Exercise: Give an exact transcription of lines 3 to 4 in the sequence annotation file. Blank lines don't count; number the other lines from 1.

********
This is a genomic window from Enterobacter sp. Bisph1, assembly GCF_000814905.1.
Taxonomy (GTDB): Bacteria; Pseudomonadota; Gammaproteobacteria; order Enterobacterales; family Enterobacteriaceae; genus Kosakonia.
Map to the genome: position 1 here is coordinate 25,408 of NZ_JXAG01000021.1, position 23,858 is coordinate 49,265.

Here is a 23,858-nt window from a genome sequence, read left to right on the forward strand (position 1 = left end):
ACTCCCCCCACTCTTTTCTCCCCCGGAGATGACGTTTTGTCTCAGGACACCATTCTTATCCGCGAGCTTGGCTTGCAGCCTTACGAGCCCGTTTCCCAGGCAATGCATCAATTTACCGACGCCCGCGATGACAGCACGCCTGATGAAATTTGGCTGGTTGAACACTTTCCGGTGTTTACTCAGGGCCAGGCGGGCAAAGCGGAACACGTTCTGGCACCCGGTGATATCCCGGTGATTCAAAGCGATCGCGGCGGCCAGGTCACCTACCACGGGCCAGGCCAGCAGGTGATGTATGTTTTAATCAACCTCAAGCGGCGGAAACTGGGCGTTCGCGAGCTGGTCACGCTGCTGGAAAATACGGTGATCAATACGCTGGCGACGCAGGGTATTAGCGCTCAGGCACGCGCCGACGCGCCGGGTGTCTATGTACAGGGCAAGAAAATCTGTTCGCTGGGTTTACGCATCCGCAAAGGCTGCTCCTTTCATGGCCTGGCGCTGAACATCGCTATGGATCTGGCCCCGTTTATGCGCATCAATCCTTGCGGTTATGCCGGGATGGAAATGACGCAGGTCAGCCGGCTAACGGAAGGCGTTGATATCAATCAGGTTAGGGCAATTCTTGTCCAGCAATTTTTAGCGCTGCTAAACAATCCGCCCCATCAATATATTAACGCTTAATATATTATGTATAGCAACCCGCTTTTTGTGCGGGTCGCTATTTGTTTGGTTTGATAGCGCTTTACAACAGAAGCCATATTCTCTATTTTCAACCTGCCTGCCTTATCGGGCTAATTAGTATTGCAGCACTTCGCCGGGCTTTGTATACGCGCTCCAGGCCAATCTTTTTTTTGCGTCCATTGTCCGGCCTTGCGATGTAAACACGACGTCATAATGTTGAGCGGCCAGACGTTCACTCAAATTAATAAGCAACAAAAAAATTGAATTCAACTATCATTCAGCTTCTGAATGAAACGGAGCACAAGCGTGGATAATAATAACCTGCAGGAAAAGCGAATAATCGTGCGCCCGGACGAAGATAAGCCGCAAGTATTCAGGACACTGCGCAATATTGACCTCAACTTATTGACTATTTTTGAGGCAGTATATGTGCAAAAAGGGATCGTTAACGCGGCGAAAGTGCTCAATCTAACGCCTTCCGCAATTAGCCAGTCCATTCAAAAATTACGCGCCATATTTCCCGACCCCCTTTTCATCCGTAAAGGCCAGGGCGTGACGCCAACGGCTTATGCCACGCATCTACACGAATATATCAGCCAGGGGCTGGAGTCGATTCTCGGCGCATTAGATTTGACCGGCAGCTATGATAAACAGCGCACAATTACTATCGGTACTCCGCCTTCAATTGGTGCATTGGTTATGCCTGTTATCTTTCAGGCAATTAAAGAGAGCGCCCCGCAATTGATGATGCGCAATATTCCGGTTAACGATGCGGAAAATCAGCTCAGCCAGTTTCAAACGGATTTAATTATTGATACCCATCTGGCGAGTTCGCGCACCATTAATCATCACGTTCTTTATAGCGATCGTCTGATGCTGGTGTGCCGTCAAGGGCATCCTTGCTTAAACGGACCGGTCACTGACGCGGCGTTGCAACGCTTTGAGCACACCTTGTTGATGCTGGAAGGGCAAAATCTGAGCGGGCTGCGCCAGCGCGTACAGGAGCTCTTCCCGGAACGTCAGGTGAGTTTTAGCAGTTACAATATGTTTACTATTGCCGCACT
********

Map to the genome: position 1 here is coordinate 25,408 of NZ_JXAG01000021.1, position 23,858 is coordinate 49,265.

Here is a 23,858-nt window from a genome sequence, read left to right on the forward strand (position 1 = left end):